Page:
Involvement of the nitric oxide/protein kinase G pathway in polychlorinated biphenyl-induced cell death in SH-SY 5Y neuroblastoma cells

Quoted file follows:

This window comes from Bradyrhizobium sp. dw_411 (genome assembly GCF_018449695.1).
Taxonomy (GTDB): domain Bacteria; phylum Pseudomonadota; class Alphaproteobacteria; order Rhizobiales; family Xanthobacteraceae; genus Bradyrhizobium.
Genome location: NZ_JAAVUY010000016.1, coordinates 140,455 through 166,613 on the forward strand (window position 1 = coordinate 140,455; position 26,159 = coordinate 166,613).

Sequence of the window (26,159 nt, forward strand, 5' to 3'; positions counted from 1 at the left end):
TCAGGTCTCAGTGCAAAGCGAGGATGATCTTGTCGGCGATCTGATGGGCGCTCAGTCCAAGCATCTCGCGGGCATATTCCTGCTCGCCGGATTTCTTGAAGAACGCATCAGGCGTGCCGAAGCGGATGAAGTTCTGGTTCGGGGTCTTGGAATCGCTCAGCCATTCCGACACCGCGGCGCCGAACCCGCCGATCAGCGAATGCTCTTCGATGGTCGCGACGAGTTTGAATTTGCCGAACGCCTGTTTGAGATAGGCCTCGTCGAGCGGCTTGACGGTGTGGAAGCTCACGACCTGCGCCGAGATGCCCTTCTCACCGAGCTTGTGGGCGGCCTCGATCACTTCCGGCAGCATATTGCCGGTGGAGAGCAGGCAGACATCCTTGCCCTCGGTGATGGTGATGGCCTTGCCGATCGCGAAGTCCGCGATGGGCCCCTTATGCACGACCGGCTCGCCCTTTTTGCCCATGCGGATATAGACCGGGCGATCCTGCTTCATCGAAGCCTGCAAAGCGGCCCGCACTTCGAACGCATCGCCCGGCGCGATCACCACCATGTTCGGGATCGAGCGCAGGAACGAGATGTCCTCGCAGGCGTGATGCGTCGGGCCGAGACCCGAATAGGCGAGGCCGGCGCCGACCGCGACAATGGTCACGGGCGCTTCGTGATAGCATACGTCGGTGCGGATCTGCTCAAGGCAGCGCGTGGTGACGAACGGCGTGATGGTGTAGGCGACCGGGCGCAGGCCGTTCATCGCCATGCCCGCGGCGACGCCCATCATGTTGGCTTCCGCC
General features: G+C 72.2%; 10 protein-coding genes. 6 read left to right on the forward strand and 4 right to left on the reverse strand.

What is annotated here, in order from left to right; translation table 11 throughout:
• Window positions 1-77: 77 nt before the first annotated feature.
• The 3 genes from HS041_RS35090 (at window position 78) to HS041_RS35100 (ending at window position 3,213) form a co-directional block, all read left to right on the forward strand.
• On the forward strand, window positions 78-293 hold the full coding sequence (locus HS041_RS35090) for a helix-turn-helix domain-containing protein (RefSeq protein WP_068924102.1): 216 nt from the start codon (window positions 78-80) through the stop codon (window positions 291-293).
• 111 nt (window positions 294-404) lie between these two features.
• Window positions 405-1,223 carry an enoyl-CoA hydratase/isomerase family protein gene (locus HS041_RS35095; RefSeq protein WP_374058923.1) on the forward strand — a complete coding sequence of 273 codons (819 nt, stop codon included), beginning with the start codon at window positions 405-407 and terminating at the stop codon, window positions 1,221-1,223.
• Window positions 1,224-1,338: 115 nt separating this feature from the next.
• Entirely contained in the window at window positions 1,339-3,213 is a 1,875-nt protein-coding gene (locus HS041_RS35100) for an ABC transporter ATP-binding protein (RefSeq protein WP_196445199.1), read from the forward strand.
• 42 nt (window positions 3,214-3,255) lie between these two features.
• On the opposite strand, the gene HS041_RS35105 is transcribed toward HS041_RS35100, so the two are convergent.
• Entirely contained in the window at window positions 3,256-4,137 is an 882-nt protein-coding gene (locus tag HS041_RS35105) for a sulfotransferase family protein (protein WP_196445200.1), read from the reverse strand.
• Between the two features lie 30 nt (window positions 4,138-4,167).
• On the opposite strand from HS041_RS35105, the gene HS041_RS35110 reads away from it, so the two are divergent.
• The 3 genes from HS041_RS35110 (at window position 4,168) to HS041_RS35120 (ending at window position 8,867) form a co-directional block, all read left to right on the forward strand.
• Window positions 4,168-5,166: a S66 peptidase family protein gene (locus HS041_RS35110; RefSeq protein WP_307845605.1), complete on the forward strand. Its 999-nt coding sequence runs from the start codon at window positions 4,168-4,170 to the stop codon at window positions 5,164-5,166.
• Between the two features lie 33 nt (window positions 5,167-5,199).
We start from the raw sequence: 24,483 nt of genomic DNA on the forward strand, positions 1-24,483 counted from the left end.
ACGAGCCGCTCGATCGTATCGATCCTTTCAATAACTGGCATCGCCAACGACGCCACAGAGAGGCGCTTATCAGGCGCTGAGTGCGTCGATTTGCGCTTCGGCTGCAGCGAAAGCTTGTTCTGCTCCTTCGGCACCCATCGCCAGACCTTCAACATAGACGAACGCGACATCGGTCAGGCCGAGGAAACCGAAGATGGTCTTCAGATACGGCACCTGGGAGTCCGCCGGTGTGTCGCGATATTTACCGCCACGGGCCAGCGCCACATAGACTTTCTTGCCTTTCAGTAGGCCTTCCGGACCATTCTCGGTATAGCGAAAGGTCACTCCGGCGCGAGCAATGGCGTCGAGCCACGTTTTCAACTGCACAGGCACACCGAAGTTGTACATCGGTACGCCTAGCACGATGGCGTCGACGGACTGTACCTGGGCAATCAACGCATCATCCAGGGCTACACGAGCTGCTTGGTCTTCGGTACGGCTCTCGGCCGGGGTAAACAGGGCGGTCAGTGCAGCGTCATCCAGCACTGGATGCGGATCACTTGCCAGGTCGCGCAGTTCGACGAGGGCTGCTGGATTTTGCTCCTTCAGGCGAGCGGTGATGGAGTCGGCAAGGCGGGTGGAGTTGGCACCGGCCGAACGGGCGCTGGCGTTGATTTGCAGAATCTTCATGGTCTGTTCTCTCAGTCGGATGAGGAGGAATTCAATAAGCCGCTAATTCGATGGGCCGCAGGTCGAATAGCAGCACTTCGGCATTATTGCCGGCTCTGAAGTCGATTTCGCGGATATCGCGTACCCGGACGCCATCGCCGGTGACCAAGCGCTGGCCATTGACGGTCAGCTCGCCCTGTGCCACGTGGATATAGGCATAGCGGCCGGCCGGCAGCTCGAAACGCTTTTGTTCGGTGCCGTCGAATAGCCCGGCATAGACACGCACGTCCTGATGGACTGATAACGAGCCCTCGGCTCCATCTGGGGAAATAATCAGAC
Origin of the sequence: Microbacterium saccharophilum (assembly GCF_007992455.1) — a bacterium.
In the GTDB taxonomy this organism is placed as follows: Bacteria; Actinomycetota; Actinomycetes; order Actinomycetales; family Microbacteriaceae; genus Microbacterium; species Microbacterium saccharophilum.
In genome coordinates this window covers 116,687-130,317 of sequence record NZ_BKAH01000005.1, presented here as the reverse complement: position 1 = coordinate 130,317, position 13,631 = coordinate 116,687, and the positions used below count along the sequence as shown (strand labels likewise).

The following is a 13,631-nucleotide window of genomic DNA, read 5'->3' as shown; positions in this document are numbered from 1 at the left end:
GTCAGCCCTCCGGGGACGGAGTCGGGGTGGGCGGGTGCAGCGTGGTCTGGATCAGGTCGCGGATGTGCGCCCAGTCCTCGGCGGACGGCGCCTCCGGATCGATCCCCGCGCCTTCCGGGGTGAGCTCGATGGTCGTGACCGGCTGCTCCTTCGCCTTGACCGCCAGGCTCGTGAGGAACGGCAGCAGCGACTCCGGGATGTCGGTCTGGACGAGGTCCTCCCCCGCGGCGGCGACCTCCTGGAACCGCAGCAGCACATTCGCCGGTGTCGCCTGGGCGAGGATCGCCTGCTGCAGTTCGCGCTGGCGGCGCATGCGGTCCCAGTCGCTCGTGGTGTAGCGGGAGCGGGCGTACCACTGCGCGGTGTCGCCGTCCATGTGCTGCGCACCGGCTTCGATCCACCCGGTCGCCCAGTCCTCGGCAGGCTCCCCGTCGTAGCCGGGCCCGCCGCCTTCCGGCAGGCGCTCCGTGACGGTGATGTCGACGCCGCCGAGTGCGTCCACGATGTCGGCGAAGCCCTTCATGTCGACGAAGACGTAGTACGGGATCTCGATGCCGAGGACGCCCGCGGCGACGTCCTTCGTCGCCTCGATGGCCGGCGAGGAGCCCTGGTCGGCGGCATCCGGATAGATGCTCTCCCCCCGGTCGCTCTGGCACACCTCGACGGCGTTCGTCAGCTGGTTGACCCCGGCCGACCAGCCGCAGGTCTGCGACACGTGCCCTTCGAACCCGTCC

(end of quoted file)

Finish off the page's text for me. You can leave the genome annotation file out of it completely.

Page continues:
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Polychlorinated biphenyls (PCB) are persistent environmental contaminants whose chronic exposure can affect nervous system development and function. The cellular and molecular mechanisms underlying neuronal damage are not yet clear. In the present study, we investigated whether nitric oxide (NO) could be involved in aroclor 1254 (A1254; a PCB mixture)-induced cytotoxicity in SH-SY5Y human neuroblastoma cells. Prolonged exposure (24 hr) to A1254 (10–100 μg/ml) caused a dose-dependent reduction of cell viability that was attenuated in the presence of a calcium entry blocker, gadolinum (Gd3+) at 10 μM, a concentration able to block voltage-sensitive calcium channels. In addition, A1254 caused an increase of cytosolic calcium that was dependent on extracellular calcium, as measured by fura-2 videomicroscopy. A1254-induced calcium rise may stimulate NO production through an activation of neuronal NOS (nNOS). Indeed, the concomitant addition of the selective nNOS inhibitor Nω-propyl-L-arginine (NPLA) and A1254 prevented cell injury, suggesting that NO production plays a major role in A1254-evoked cell injury. Furthermore, the exposure (14 hr) to A1254 (30 μg/ml) produced an up-regulation of the expression of β isoform of nNOS. This up-regulation was calcium dependent and was accompanied by an enhancement of NO production as demonstrated by an increase of nitrite formation. Moreover, A1254-induced cell injury was prevented when KT 5823, a selective cGMP/PKG inhibitor, was added concomitantly to 30 μg/ml A1254. These results suggest that PCB-induced cell death in neuroblastoma cells is mediated by an activation of the cGMP/PKG pathway triggered by NO production. © 2006 Wiley-Liss, Inc.

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